And for the input number 123:

Armstrong Number in Java for Three-Digit Number

The Armstrong Number in Java for a three-digit number allows one to determine whether a given number is an Armstrong number. Possible uses of this program are:

1. Educational purposes
2. Number validation
3. Algorithm validation
4. Code snippet integration
5. Automated testing

Here's an example of a Java program that checks whether a three-digit number is an Armstrong number or not.

Output:

Here, the program calculated the sum of the cubes of each digit: 3^3 + 7^3 + 1^3 = 27 + 343 + 1 = 371. Since it is equal to the original number, the program determined that it is an Armstrong number and displayed the corresponding message.

Explanation:

1. The program starts by importing the necessary classes, including the Scanner class, for user input.
2. The main method is defined as the entry point of the program.
3. A Scanner object is created to read user input from the console.
4. The user is prompted to enter a three-digit number using the System.out.print statement.
5. The user's input is stored in the variable number using the scanner.nextInt() method.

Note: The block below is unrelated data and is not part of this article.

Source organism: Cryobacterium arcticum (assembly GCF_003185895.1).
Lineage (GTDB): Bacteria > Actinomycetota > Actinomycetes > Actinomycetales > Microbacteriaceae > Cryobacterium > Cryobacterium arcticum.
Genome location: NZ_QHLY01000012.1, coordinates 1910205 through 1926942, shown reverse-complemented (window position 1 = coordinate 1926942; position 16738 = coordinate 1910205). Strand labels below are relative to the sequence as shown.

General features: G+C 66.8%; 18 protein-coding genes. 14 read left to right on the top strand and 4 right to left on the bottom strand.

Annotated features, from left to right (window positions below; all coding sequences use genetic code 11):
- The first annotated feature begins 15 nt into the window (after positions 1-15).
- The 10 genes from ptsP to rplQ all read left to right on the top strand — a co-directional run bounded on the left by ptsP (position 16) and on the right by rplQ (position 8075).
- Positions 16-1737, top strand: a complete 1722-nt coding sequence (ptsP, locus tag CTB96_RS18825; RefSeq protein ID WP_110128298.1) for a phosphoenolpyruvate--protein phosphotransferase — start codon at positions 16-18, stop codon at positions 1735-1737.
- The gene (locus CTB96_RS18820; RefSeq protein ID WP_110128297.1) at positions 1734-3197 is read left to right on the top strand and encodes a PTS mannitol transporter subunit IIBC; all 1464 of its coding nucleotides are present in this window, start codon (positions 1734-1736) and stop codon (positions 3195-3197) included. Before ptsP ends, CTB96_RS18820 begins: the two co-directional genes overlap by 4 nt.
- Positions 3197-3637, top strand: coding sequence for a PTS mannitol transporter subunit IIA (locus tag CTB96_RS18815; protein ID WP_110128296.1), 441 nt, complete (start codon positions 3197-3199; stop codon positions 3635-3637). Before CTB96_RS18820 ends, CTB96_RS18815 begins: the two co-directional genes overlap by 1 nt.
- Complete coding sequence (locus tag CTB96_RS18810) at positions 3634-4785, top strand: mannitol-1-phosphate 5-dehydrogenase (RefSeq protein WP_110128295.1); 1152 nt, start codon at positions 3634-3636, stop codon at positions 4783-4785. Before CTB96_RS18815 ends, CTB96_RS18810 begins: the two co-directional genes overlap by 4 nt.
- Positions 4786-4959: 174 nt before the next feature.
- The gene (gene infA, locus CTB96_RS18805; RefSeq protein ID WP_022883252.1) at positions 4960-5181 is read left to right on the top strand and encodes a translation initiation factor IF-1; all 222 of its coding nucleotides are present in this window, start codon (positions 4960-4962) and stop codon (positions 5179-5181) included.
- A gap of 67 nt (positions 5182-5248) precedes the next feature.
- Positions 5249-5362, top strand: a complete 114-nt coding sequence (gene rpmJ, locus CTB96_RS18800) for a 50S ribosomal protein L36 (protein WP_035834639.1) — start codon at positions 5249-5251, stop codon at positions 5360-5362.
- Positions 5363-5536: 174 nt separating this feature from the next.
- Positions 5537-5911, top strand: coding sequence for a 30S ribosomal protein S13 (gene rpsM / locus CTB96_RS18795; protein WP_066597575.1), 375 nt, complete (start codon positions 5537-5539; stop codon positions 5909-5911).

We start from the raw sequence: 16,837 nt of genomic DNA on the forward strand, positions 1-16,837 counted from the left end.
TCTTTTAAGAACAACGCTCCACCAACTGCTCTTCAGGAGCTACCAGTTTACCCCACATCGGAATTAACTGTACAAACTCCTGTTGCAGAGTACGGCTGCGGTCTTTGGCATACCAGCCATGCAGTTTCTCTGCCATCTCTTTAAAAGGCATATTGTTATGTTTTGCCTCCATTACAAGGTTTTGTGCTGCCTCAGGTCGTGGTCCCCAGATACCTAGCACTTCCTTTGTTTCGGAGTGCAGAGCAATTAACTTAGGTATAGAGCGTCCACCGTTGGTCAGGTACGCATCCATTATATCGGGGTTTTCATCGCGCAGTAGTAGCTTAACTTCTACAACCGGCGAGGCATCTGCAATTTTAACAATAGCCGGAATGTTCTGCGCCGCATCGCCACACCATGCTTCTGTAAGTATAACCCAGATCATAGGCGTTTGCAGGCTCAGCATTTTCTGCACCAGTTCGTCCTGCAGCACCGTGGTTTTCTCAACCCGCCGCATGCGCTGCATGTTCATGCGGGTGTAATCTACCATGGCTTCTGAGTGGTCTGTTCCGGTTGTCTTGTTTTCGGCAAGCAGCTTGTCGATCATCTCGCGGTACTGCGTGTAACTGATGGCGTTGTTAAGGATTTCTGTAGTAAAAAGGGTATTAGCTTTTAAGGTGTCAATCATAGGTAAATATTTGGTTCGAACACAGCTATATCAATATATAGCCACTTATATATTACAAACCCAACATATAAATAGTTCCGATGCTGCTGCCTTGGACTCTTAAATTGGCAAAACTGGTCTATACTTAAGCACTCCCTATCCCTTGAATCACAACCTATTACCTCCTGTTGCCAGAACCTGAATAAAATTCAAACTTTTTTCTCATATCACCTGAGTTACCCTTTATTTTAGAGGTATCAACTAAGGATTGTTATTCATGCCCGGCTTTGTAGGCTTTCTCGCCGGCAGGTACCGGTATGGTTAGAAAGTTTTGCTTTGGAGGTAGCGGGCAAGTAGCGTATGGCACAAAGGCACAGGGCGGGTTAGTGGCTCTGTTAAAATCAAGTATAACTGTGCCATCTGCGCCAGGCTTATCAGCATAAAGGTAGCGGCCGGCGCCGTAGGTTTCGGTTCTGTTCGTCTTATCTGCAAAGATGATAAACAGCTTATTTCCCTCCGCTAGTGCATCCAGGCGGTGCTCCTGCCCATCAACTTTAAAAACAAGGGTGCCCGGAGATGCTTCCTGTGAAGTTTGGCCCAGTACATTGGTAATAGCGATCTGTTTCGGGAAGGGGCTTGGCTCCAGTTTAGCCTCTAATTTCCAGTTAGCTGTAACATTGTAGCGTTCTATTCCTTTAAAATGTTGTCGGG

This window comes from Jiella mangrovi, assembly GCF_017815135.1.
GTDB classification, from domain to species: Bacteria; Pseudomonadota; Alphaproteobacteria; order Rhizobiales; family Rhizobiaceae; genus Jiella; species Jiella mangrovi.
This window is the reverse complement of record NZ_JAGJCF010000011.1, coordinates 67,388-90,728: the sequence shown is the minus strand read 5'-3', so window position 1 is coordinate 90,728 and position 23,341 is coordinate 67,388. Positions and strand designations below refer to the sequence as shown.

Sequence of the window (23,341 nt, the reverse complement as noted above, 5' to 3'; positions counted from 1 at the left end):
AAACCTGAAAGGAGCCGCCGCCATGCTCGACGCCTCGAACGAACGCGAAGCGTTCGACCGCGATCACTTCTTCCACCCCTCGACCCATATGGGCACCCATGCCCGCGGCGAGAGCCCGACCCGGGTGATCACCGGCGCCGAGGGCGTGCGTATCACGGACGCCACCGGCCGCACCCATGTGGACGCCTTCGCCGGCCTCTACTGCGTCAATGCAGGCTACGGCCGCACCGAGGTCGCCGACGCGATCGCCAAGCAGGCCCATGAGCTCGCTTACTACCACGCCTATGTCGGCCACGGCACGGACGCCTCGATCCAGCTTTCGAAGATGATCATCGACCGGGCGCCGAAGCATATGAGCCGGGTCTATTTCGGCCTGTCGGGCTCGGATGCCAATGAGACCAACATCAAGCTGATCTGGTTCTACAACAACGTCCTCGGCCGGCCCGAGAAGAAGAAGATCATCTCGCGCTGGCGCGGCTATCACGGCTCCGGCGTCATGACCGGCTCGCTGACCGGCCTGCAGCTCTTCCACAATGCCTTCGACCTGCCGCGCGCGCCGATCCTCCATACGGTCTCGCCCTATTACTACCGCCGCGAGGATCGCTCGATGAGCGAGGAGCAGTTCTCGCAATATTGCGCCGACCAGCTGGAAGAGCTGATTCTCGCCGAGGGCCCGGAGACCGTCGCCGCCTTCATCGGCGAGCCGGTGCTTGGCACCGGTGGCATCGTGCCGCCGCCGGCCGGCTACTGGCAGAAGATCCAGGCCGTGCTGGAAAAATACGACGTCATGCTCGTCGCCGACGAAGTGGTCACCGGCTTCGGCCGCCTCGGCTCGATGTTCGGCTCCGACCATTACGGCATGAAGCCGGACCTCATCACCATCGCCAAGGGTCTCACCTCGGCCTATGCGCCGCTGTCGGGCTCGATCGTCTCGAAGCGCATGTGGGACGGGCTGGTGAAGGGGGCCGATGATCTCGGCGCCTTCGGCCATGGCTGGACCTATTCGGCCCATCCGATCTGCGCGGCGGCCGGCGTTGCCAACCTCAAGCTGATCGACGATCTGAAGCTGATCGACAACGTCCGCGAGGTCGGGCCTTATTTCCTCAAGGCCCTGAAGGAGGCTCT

6. The original input is stored in the variable originalNumber to be used later.
7. The variable result is initialized to 0 and will be used to store the sum of cubes of each digit.
8. The program enters a loop that calculates the sum of cubes of each digit. In each iteration, the remainder of originalNumber is divided by 10 and stored in the remainder. The cube of the remainder is added to the result. Finally, originalNumber is divided by 10 to move to the next digit.
9. After the loop finishes, the program checks whether the result is equal to the original number. If they are, it means the number is an Armstrong number. Otherwise, it's not.
10. The program outputs the appropriate message to the console using System.out.println.
11. The Scanner is closed to free system resources.

Armstrong Number Program in Python For Three-Digit Number

Here's an example of a Python program that checks whether a three-digit number is an Armstrong number or not.

output for input number 371:

Here, the program calculated the sum of the cubes of each digit: 3^3 + 7^3 + 1^3 = 27 + 343 + 1 = 371. Since it is equal to the original number, the program determined that it is an Armstrong number and displayed the corresponding message.

Explanation:

1. The program prompts the user to enter a three-digit number using the input function.
2. The user's input is converted to an integer using int() and stored in the variable number.
3. The variable original_number is assigned the value of the number to preserve the original input.
4. The variable result is initialized to 0 and will be used to store the sum of cubes of each digit.